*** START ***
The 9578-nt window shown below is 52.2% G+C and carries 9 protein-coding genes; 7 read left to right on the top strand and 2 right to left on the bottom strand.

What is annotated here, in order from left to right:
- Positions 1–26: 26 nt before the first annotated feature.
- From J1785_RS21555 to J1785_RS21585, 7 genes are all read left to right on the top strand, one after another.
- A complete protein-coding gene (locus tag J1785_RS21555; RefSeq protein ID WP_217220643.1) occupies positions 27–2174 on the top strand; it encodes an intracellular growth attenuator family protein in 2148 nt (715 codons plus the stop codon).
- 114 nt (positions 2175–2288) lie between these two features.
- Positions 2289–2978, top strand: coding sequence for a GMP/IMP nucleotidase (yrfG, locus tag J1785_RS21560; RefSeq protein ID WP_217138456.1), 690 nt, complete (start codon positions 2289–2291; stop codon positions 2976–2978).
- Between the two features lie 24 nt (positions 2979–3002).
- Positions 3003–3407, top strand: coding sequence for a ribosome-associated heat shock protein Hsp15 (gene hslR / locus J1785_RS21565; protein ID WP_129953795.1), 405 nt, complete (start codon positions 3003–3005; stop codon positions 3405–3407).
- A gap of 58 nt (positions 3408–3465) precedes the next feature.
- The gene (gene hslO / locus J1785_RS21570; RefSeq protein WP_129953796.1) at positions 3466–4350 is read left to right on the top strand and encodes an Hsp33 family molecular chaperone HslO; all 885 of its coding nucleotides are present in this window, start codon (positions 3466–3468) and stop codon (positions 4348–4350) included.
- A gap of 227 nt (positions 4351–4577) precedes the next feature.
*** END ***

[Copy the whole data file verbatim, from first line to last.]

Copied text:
The 9578-nt window shown below is 52.2% G+C and carries 9 protein-coding genes; 7 read left to right on the top strand and 2 right to left on the bottom strand.

What is annotated here, in order from left to right:
- Positions 1–26: 26 nt before the first annotated feature.
- From J1785_RS21555 to J1785_RS21585, 7 genes are all read left to right on the top strand, one after another.
- A complete protein-coding gene (locus tag J1785_RS21555; RefSeq protein ID WP_217220643.1) occupies positions 27–2174 on the top strand; it encodes an intracellular growth attenuator family protein in 2148 nt (715 codons plus the stop codon).
- 114 nt (positions 2175–2288) lie between these two features.
- Positions 2289–2978, top strand: coding sequence for a GMP/IMP nucleotidase (yrfG, locus tag J1785_RS21560; RefSeq protein ID WP_217138456.1), 690 nt, complete (start codon positions 2289–2291; stop codon positions 2976–2978).
- Between the two features lie 24 nt (positions 2979–3002).
- Positions 3003–3407, top strand: coding sequence for a ribosome-associated heat shock protein Hsp15 (gene hslR / locus J1785_RS21565; protein ID WP_129953795.1), 405 nt, complete (start codon positions 3003–3005; stop codon positions 3405–3407).
- A gap of 58 nt (positions 3408–3465) precedes the next feature.
- The gene (gene hslO / locus J1785_RS21570; RefSeq protein WP_129953796.1) at positions 3466–4350 is read left to right on the top strand and encodes an Hsp33 family molecular chaperone HslO; all 885 of its coding nucleotides are present in this window, start codon (positions 3466–3468) and stop codon (positions 4348–4350) included.
- A gap of 227 nt (positions 4351–4577) precedes the next feature.